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De novo design of a four-fold symmetric TIM-barrel protein with atomic-level accuracy

Research output: Contribution to journalArticle

Original languageEnglish
Pages (from-to)29-34
Number of pages6
JournalNature Chemical Biology
Volume12
Issue number1
Early online date23 Nov 2015
DOIs
DateAccepted/In press - 7 Oct 2015
DateE-pub ahead of print - 23 Nov 2015
DatePublished (current) - Jan 2016

Abstract

Despite efforts for over 25 years, de novo protein design has not succeeded in achieving the TIM-barrel fold. Here we describe the computational design of four-fold symmetrical (β/α)8 barrels guided by geometrical and chemical principles. Experimental characterization of 33 designs revealed the importance of side chain-backbone hydrogen bonds for defining the strand register between repeat units. The X-ray crystal structure of a designed thermostable 184-residue protein is nearly identical to that of the designed TIM-barrel model. PSI-BLAST searches do not identify sequence similarities to known TIM-barrel proteins, and sensitive profile-profile searches indicate that the design sequence is distant from other naturally occurring TIM-barrel superfamilies, suggesting that Nature has sampled only a subset of the sequence space available to the TIM-barrel fold. The ability to design TIM barrels de novo opens new possibilities for custom-made enzymes.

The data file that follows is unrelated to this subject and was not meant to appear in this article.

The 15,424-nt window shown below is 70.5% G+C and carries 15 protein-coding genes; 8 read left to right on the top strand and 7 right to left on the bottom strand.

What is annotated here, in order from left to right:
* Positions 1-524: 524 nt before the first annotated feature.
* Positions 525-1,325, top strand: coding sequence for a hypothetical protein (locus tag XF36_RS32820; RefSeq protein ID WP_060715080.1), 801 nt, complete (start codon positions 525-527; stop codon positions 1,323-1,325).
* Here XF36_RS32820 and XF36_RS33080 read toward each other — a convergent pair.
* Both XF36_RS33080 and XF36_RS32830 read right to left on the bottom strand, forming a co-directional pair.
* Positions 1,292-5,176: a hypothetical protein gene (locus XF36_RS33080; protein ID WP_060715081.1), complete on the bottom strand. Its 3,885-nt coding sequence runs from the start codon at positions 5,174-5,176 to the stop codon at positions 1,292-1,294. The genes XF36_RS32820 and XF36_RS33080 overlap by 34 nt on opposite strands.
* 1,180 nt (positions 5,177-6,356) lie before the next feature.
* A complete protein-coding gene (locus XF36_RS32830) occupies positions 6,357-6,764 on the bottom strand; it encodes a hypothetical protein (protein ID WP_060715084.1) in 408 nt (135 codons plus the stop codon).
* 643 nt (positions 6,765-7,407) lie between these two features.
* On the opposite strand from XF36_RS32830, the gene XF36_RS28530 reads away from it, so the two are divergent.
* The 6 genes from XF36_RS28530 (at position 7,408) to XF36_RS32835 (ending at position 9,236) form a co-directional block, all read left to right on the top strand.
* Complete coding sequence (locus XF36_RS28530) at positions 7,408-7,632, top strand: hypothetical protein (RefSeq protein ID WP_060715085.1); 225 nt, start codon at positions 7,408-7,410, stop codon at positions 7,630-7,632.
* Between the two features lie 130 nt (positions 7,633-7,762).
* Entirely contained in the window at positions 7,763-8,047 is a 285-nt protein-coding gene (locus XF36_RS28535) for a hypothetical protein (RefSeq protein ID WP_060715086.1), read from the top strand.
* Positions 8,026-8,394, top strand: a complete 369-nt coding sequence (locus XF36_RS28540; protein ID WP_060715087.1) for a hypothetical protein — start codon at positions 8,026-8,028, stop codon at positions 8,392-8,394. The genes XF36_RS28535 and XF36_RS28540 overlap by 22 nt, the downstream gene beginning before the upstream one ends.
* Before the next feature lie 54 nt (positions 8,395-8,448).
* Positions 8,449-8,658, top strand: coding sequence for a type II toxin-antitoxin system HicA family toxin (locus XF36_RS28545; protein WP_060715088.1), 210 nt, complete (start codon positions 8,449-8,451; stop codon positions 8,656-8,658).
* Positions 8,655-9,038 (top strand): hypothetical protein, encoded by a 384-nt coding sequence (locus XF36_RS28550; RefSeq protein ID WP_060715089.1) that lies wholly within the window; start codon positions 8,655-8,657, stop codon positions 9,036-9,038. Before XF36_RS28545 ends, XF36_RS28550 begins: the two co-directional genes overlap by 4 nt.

Structured keywords

  • Bristol BioDesign Institute

    Research areas

  • Circular Dichroism, Crystallography, X-Ray, Hydrogen Bonding, Models, Molecular, Protein Conformation, Protein Engineering, Protein Folding, Proteins, Chemical genetics, Target identification, Target validation, synthetic biology

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  • Full-text PDF (accepted author manuscript)

    Rights statement: This is the author accepted manuscript (AAM). The final published version (version of record) is available online via Nature at http://www.nature.com/nchembio/journal/v12/n1/full/nchembio.1966.html. Please refer to any applicable terms of use of the publisher.

    Accepted author manuscript, 2.8 MB, PDF document

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